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Andrew Davie

Interrupts vs Polling and CDFJ

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I've been thinking about the CDFJ bankswitch scheme does stuff.

It appears to allow fairly hefty chunks of ARM code to run, and as far as I can tell even while the 6507 is doing stuff.

Regardless of if I'm correct about that or not, the following occurred to me....

 

 

Currently all bankswitch schemes in PlusCart do tight-loop polling of address bus to look for changes, and then feed appropriate data to the data bus. That's the gist of it.

 

Now why can't the ARM be setup with a regular interrupt (say, twice the 6507 -- that is, let's say about 2.4 MHz) to check the bus.  Then it can service the data still quickly enough, but allow the ARM itself to spend all that extra time doing other stuff in the background.  I can't see any reason why this couldn't be done, and it would be a game-changer in terms of handling complex bankswitch schemes.

 

And another thing -- instead of code-copying blocks of data and missing servicing the 6507, now this can be done comfortably "in the background" and the 6507 will never miss a beat. On that subject, anyway, we should be looking to DMA those blocks, not code-copy them.

 

 

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The amount of time it takes to read the address bus and put the corresponding value on the data bus is fairly large. There's only about 400ns (rough estimate) between when the 6502 puts an address value on the bus and when it expects the data value to be returned. Tight polling helps ensure that as soon as the address value changes the new value is worked on right away. If you only polled at a 2.4MHz rate it would eventually be at just the wrong time so that you end up missing the deadline and leave the previous value on the bus too long. There's also the overhead of interrupt processing. That is fairly minimal on ARM, but if you're doing it 2.4 million times per second it's consuming quite a few cycles and leaving very little time for useful work.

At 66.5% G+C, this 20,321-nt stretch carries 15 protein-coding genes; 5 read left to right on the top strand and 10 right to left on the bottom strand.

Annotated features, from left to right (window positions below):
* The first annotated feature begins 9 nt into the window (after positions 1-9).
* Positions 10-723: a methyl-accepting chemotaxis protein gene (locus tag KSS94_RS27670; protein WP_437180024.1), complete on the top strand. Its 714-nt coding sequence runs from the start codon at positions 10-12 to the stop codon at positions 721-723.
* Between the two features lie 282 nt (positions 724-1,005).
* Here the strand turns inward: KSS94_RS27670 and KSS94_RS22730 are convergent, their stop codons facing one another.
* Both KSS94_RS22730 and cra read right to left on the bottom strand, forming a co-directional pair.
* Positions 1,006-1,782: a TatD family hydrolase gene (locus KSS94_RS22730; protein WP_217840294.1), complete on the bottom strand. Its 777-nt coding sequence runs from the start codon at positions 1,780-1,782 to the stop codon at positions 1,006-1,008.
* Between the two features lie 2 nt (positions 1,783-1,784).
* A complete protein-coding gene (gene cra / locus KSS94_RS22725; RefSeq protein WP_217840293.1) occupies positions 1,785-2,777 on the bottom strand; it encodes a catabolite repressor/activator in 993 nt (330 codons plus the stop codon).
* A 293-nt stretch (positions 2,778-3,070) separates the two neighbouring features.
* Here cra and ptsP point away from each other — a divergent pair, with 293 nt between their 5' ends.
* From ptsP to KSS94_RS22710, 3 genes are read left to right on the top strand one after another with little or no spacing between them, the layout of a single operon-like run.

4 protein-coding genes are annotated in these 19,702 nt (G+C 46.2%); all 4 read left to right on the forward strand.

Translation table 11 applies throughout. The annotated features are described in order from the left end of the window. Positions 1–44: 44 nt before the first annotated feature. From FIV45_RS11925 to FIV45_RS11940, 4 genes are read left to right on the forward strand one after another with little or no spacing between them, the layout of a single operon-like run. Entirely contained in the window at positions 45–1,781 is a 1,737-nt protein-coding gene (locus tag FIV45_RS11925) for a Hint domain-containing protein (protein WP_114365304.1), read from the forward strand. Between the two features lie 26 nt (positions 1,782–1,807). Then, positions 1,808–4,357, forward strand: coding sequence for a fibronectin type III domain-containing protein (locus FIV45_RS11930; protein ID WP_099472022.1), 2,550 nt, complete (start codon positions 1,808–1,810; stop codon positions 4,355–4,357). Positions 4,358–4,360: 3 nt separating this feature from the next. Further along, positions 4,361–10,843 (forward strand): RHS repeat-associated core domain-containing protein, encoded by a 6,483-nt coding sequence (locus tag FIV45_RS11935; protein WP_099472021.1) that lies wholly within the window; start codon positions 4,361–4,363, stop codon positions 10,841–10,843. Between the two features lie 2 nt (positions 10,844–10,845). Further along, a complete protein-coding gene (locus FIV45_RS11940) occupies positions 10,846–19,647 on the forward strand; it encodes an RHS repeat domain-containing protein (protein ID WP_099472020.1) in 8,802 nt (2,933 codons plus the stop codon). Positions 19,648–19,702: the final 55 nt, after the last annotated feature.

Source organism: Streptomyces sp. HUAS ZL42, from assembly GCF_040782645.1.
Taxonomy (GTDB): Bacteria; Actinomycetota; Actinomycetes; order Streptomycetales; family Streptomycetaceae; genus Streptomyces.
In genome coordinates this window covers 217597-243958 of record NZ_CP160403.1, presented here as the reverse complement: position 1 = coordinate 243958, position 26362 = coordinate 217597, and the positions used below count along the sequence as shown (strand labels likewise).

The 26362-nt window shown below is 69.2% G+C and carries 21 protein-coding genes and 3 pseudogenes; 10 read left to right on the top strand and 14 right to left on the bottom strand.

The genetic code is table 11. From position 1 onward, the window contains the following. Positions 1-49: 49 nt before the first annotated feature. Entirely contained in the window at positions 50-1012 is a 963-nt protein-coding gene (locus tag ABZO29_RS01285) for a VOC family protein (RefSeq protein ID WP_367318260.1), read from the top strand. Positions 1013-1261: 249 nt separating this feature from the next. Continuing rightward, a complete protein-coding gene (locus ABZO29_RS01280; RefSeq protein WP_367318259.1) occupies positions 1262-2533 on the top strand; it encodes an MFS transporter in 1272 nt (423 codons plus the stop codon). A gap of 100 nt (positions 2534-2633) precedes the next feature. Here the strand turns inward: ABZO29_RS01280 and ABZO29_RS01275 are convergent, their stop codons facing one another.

What I've done with my projects is to anticipate what the next address will be, pre-calculate the corresponding data value, and then poll for it. As soon as the address changes to what I expect I put the data value on the bus and then use the rest of that cycle to do some computations for the next value. This allows time spent on reversing bits for playfield values, looking up colors in a table, masking sprites etc.

 

Regarding DMA. Most banking schemes should be updating pointers or offsets to switch banks because copying a block of data would take too long. If there were block transfers being done, DMA would definitely be a good idea though.

 

If you're asking this because you've encountered a banking scheme which has too much latency it may be the flash cache mechanism. ST claims 0 cycle wait states with their flash accelerators, but I've noticed when debugging firmware with a logic analyzer that there are occasionally visible delays due to flash caching that can cause a missed deadline. It's a bigger problem on the 7800 because the 6502 is clocked faster in that one. Eventually we should run all the critical banking code from SRAM to avoid these caching penalties. I've also noticed that it's dependent on code location in the flash. So making a change to a completely unrelated portion of code can move everything over just enough to cause a problem. Just like in 6502 ASM when you forget to org a lookup table and some changes push it across a page boundary and leave you with an extra cycle in your display kernel all of a sudden.

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